In a public notice issued by Bank of Tanzania (BoT) ahead of the auction day, the government is planning to raise 100bn/- through tendering 364 days T-bills for 35bn/-, 182 days 30bn/-, 91 days 30bn/- and 35 days 5bn/-. But apart from attractive package of high rate of returns, the one year T-bills auctioned previously ended up under subscribed with government accepting bids worth only 13.5bn/- out of 70.6bn/- of the total amount tendered.
Analysts forecast Wednesday's one year treasury bills auction to record high rates for investors and the government to accept borrowing in short term than in medium to long term instruments. Also there are expectations that the Central Bank will continue with the tight monetary policy until inflation eases.
"We expect further increase of interest rates equivalent or above inflation rate geared at protecting investors' money from loss," said Mr Raphael Masumbuko, the Zan Securities Limited Chief Executive Officer in an interview in Dar es Salaam on Monday.He said as long as inflation rate remained high, the rate of return on government securities will soar despite declining fuel prices and foreign exchange adjustments which have directly resulted into stabilization of the shilling against major world currencies.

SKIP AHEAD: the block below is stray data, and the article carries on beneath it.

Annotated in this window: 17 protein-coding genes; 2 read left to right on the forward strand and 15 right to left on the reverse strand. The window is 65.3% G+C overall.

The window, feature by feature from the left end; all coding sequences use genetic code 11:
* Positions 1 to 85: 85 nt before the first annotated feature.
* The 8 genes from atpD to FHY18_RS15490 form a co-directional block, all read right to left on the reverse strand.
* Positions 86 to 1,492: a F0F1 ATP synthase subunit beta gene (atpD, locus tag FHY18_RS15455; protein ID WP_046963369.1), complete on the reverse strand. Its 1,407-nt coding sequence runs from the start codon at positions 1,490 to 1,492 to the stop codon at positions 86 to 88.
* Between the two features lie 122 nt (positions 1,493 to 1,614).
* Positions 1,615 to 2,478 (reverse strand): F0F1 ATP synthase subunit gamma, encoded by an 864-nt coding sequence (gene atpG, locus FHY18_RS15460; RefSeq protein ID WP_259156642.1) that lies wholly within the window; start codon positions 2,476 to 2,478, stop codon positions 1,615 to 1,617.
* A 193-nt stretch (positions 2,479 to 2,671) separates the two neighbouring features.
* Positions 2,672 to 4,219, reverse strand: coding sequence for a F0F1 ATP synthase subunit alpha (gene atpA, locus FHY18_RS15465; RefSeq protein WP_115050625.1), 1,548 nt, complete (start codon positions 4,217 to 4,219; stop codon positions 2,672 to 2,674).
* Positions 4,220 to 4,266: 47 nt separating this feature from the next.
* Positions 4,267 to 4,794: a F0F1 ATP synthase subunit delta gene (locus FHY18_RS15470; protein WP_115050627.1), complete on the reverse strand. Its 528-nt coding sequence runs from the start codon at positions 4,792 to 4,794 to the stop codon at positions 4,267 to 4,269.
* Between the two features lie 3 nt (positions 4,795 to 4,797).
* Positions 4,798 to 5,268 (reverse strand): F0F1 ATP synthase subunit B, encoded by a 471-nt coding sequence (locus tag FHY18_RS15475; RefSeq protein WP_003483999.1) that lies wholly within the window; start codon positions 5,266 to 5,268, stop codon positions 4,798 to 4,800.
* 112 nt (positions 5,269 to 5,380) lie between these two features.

The direction of the yields going forward would further be determined by a continued decline in the cost of living and government borrowing requirements. The cost of living in this context is determined largely by fuel prices, power charges and food prices, which have of recently remained higher.For example, the prices of sugar, maize grain and flour, rice, beef and variety of vegetables have continued to rise, thus putting little hope for inflation to drop.
According to the National Bureau of Statistics (NBS), the 12 month index change for food consumed at home and away from home went up to 24.7 per cent in the year ended November last year as compared to 22.8 in October 2011. Likewise, the 12 month index change for non- food inflation increased to 12.6 per cent in the year ended November 2011 from 12.2 per cent registered in the October, last year.
"The overall sentiment on government securities, however, continues to be weak with little interest seen even from the regular investors like pension funds and banks," stated the daily commentary by the Standard Chartered Bank.